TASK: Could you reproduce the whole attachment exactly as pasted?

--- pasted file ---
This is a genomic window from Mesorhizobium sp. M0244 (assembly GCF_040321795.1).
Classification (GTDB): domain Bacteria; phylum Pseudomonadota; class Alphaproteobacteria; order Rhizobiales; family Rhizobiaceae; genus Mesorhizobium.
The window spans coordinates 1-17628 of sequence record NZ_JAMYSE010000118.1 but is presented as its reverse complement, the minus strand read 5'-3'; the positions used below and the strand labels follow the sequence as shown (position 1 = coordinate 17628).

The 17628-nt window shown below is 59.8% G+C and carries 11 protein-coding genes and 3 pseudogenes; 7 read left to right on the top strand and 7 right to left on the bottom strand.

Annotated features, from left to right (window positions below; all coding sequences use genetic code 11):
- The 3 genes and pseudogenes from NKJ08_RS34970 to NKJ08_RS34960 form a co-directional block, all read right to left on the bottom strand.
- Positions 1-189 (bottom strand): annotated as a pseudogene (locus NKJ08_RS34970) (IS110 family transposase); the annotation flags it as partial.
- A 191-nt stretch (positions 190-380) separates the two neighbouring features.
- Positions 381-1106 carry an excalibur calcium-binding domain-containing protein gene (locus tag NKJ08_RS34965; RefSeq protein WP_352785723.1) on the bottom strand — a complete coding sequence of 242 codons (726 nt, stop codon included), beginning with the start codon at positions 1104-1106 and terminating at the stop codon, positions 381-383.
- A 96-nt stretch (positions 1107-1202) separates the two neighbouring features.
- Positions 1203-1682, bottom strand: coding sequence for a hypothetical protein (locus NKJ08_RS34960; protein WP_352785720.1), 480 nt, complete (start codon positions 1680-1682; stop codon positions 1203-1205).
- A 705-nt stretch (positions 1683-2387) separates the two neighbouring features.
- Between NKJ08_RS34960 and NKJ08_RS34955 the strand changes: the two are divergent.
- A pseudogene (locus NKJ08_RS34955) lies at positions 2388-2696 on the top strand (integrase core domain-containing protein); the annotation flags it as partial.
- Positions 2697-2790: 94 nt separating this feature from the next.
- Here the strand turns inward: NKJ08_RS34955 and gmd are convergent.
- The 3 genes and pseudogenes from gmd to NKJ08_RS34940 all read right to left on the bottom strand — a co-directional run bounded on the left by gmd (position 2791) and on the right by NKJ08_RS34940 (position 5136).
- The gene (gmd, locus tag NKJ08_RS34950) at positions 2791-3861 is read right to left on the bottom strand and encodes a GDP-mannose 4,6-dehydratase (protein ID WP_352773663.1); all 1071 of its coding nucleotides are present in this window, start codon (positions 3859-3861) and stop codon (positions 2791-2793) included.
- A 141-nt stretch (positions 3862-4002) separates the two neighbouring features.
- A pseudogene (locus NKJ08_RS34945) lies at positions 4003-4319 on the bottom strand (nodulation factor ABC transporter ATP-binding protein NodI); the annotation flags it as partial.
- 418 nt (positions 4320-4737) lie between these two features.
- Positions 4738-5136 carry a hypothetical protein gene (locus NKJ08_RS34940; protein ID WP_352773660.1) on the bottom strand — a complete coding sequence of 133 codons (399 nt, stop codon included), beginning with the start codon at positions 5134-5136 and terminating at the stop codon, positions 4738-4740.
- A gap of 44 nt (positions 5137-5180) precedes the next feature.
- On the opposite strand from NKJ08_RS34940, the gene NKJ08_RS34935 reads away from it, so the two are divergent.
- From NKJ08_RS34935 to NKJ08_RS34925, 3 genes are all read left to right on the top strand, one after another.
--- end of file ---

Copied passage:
This is a genomic window from Mesorhizobium sp. M0244 (assembly GCF_040321795.1).
Classification (GTDB): domain Bacteria; phylum Pseudomonadota; class Alphaproteobacteria; order Rhizobiales; family Rhizobiaceae; genus Mesorhizobium.
The window spans coordinates 1-17628 of sequence record NZ_JAMYSE010000118.1 but is presented as its reverse complement, the minus strand read 5'-3'; the positions used below and the strand labels follow the sequence as shown (position 1 = coordinate 17628).

The 17628-nt window shown below is 59.8% G+C and carries 11 protein-coding genes and 3 pseudogenes; 7 read left to right on the top strand and 7 right to left on the bottom strand.

Annotated features, from left to right (window positions below; all coding sequences use genetic code 11):
- The 3 genes and pseudogenes from NKJ08_RS34970 to NKJ08_RS34960 form a co-directional block, all read right to left on the bottom strand.
- Positions 1-189 (bottom strand): annotated as a pseudogene (locus NKJ08_RS34970) (IS110 family transposase); the annotation flags it as partial.
- A 191-nt stretch (positions 190-380) separates the two neighbouring features.
- Positions 381-1106 carry an excalibur calcium-binding domain-containing protein gene (locus tag NKJ08_RS34965; RefSeq protein WP_352785723.1) on the bottom strand — a complete coding sequence of 242 codons (726 nt, stop codon included), beginning with the start codon at positions 1104-1106 and terminating at the stop codon, positions 381-383.
- A 96-nt stretch (positions 1107-1202) separates the two neighbouring features.
- Positions 1203-1682, bottom strand: coding sequence for a hypothetical protein (locus NKJ08_RS34960; protein WP_352785720.1), 480 nt, complete (start codon positions 1680-1682; stop codon positions 1203-1205).
- A 705-nt stretch (positions 1683-2387) separates the two neighbouring features.
- Between NKJ08_RS34960 and NKJ08_RS34955 the strand changes: the two are divergent.
- A pseudogene (locus NKJ08_RS34955) lies at positions 2388-2696 on the top strand (integrase core domain-containing protein); the annotation flags it as partial.
- Positions 2697-2790: 94 nt separating this feature from the next.
- Here the strand turns inward: NKJ08_RS34955 and gmd are convergent.
- The 3 genes and pseudogenes from gmd to NKJ08_RS34940 all read right to left on the bottom strand — a co-directional run bounded on the left by gmd (position 2791) and on the right by NKJ08_RS34940 (position 5136).
- The gene (gmd, locus tag NKJ08_RS34950) at positions 2791-3861 is read right to left on the bottom strand and encodes a GDP-mannose 4,6-dehydratase (protein ID WP_352773663.1); all 1071 of its coding nucleotides are present in this window, start codon (positions 3859-3861) and stop codon (positions 2791-2793) included.
- A 141-nt stretch (positions 3862-4002) separates the two neighbouring features.
- A pseudogene (locus NKJ08_RS34945) lies at positions 4003-4319 on the bottom strand (nodulation factor ABC transporter ATP-binding protein NodI); the annotation flags it as partial.
- 418 nt (positions 4320-4737) lie between these two features.
- Positions 4738-5136 carry a hypothetical protein gene (locus NKJ08_RS34940; protein ID WP_352773660.1) on the bottom strand — a complete coding sequence of 133 codons (399 nt, stop codon included), beginning with the start codon at positions 5134-5136 and terminating at the stop codon, positions 4738-4740.
- A gap of 44 nt (positions 5137-5180) precedes the next feature.
- On the opposite strand from NKJ08_RS34940, the gene NKJ08_RS34935 reads away from it, so the two are divergent.
- From NKJ08_RS34935 to NKJ08_RS34925, 3 genes are all read left to right on the top strand, one after another.